Szabó, A., Pepó, P., & Zsombik, L. (2003). The Effect of Plant Density on the Yield of Sunflower Hybrid’s in 2001-2002. Acta Agraria Debreceniensis, (10), 184–189. https://doi.org/10.34101/actaagrar/10/3492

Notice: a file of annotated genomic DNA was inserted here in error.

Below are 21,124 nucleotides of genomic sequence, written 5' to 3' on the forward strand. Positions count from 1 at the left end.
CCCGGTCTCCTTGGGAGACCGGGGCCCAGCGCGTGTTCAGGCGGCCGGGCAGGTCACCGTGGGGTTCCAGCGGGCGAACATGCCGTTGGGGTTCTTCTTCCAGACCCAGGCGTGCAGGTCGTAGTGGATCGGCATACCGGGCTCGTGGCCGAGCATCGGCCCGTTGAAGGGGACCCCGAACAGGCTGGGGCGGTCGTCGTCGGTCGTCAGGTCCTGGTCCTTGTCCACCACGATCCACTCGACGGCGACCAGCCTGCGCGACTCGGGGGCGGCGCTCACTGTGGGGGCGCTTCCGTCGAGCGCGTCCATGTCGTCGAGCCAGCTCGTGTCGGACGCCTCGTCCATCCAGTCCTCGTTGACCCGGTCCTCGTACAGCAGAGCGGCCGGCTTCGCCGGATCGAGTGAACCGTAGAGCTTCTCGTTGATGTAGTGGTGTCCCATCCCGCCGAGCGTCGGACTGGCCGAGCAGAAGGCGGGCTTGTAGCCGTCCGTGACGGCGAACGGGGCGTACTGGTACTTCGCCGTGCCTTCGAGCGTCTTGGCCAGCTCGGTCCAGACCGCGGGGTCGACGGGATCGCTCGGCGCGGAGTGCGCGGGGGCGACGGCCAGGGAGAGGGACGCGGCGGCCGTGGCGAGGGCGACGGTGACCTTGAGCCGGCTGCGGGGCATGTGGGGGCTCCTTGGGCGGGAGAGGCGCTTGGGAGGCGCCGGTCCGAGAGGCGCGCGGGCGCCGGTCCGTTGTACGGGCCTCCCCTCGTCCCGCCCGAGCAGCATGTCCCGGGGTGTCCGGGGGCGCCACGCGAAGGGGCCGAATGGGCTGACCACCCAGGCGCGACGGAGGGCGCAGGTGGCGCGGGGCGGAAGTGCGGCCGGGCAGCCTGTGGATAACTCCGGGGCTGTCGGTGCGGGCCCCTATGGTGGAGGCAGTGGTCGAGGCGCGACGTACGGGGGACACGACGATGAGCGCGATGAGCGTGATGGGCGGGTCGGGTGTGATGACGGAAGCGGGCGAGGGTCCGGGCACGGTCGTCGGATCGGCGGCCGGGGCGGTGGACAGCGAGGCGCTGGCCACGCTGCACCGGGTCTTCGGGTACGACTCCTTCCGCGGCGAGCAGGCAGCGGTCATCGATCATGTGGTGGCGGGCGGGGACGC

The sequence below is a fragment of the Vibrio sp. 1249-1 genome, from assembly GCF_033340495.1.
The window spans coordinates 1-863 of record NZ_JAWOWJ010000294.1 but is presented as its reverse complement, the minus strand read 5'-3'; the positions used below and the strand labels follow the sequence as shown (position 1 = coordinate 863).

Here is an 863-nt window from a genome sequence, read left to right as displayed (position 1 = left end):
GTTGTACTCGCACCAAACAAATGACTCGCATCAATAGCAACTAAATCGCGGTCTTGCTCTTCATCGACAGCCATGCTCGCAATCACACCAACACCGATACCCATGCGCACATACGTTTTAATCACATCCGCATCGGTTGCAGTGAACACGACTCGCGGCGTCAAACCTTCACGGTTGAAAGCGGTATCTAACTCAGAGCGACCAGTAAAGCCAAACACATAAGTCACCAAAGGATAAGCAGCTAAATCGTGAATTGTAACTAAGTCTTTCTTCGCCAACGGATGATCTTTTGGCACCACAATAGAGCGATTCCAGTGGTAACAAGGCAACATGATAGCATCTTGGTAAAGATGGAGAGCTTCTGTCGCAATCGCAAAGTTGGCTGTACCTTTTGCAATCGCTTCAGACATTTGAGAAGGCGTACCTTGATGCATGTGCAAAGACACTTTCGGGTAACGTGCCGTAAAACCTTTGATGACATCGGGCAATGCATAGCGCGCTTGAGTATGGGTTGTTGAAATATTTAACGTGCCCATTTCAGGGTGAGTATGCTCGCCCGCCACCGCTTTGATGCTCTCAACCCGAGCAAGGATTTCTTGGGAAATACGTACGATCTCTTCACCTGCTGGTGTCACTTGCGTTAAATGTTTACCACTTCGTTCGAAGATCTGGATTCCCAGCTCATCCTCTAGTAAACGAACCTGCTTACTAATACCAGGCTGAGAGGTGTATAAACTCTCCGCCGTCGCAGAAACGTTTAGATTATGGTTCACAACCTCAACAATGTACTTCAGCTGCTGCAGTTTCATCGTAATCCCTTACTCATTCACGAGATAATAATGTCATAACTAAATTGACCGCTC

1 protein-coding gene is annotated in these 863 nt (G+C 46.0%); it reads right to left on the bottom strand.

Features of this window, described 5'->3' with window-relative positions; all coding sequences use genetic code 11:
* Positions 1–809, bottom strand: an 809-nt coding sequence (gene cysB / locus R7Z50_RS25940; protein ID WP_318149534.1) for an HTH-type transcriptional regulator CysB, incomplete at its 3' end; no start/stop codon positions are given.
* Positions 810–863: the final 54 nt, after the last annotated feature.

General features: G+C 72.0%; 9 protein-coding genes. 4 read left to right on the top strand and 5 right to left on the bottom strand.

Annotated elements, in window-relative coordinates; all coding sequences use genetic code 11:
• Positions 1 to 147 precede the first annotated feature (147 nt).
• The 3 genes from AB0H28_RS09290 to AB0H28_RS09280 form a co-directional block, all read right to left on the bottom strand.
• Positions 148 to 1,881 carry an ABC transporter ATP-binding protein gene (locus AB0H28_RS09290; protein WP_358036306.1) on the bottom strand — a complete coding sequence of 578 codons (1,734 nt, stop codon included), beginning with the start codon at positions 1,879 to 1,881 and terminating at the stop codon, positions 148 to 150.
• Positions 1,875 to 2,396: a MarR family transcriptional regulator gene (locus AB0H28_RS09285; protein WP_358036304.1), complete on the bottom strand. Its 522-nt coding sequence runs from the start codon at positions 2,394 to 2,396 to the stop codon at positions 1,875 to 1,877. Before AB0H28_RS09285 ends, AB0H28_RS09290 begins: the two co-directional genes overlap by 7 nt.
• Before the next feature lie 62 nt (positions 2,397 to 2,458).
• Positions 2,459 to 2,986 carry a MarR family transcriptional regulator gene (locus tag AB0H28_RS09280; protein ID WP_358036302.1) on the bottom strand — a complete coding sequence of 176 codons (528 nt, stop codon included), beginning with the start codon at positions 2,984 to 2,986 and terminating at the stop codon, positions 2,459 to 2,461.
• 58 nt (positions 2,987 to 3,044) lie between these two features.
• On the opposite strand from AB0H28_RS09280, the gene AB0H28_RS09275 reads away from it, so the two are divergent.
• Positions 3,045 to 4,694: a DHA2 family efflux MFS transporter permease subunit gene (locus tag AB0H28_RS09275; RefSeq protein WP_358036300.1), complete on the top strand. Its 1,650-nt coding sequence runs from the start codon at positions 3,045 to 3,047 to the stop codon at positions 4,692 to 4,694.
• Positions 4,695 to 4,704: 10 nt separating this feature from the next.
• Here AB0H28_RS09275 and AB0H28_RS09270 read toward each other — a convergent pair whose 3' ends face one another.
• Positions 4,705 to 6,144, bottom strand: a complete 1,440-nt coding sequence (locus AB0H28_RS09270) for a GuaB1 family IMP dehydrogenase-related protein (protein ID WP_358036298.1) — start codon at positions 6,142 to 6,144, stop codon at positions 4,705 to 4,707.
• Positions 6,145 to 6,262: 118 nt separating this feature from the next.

Nowadays, for increasing efficiency of sunflower production treating hybrid-specific technologies was required. Increasing of hybrid choice gave reasons for trials in respects of critical factors, as well as in case of genotype-enviroment interactions. The effect of changing plant density show up as determinant factor which affects on yield as well as on plant hygienic conditions. Trials were established on calcareous chernozem soil (Hajdú-Bihar county), in 2001-2002. The field trials were randomized, in four repetition on small parcels. The plant density trials were established in 35.000-75.000 plant/hectar interval using a scale of 10.000 plant/hectar. 10 hybrids were used in both year. In 2001, 55.000 plant/hectar density was the optimal, in case of most of the hybrids. The yield of tested hybrids did not show significant difference. Yield decreasing effect of using less than optimal density was more significant than in case of using optimal plant density. In 2002, the optimal density was in 45.000-65.000 plant/hectar interval, there was no possibility to find narrower optimum. Presence of Diaporthe helianthi and the damage caused by the pathogen was significant in 1997-1999, whereas in 2001-2002 the large-scale appearance of the pathogen did not occur. In 2001, the affect of high plant density on disease caused by Diaporthe helianthi showed just tendency-like appearance, in 2002, the infection showed up just in the end of the vegetation period, without significant damage. In spite of the low infection level, the difference between the infection of the diverse plant density treatment was significant. Increasing plant density made increase the frequency of the Diaporthe helianthi infection. The rate of the flower diseases was around 3-16% in 2001, the highest infection level emerged in 65.000-75.000 plant/hectar density, whereas in 2002, the rate of infection level was less than 10%. The increasing plant density helped the development of flower diseases.